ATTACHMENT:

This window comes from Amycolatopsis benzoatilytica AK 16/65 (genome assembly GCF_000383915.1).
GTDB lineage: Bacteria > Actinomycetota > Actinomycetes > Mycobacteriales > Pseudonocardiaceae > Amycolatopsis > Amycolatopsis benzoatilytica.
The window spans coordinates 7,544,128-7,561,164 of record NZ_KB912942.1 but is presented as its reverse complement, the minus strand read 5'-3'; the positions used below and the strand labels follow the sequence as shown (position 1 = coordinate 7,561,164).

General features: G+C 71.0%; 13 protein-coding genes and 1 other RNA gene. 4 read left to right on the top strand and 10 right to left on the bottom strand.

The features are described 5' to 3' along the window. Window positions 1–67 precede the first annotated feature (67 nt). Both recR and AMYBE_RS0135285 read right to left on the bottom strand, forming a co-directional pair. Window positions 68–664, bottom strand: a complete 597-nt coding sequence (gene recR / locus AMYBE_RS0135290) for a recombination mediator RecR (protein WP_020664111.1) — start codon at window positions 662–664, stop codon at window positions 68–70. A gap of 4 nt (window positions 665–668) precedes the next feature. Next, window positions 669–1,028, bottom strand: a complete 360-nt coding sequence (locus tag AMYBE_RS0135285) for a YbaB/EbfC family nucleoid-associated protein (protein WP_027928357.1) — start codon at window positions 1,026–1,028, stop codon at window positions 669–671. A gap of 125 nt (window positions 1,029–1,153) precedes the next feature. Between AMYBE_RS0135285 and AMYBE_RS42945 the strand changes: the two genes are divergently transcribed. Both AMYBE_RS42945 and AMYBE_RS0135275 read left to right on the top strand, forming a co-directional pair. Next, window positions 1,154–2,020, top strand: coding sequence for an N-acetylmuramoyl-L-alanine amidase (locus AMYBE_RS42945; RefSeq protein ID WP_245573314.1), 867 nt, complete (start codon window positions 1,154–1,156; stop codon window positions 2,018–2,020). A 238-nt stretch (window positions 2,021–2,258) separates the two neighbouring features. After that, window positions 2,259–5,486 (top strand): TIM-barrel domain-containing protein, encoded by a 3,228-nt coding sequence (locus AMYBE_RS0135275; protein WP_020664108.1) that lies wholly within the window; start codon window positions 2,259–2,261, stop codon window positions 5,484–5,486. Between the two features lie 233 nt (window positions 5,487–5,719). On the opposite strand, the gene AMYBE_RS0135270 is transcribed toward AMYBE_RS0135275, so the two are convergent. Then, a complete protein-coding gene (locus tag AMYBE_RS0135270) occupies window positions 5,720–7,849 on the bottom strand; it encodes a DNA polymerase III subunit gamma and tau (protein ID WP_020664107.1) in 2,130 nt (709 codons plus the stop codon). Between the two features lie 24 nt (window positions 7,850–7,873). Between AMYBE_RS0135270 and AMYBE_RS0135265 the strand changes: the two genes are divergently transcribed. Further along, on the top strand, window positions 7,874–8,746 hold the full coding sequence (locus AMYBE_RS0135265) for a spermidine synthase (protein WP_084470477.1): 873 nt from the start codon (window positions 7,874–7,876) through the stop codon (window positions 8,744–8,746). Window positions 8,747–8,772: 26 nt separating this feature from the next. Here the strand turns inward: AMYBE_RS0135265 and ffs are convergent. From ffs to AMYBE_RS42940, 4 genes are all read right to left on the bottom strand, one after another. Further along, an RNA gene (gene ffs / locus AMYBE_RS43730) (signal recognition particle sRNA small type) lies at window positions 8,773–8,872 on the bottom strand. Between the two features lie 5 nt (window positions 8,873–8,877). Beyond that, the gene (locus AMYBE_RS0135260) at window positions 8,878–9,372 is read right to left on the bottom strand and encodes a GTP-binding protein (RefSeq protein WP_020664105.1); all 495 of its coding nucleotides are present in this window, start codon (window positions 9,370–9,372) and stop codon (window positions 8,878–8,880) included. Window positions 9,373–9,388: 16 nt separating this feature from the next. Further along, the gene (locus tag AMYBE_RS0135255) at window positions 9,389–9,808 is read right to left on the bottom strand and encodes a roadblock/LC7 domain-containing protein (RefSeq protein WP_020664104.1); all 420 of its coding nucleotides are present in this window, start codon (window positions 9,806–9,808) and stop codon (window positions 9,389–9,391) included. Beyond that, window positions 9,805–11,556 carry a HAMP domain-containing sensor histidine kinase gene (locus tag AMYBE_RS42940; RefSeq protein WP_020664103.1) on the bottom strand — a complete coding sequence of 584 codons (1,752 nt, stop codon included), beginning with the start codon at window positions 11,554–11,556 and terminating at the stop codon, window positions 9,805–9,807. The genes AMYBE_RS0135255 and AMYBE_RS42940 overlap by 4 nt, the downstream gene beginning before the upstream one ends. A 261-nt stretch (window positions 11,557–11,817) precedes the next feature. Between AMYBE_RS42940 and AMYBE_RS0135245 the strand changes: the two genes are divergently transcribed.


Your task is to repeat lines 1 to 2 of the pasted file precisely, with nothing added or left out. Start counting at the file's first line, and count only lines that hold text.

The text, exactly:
This window comes from Amycolatopsis benzoatilytica AK 16/65 (genome assembly GCF_000383915.1).
GTDB lineage: Bacteria > Actinomycetota > Actinomycetes > Mycobacteriales > Pseudonocardiaceae > Amycolatopsis > Amycolatopsis benzoatilytica.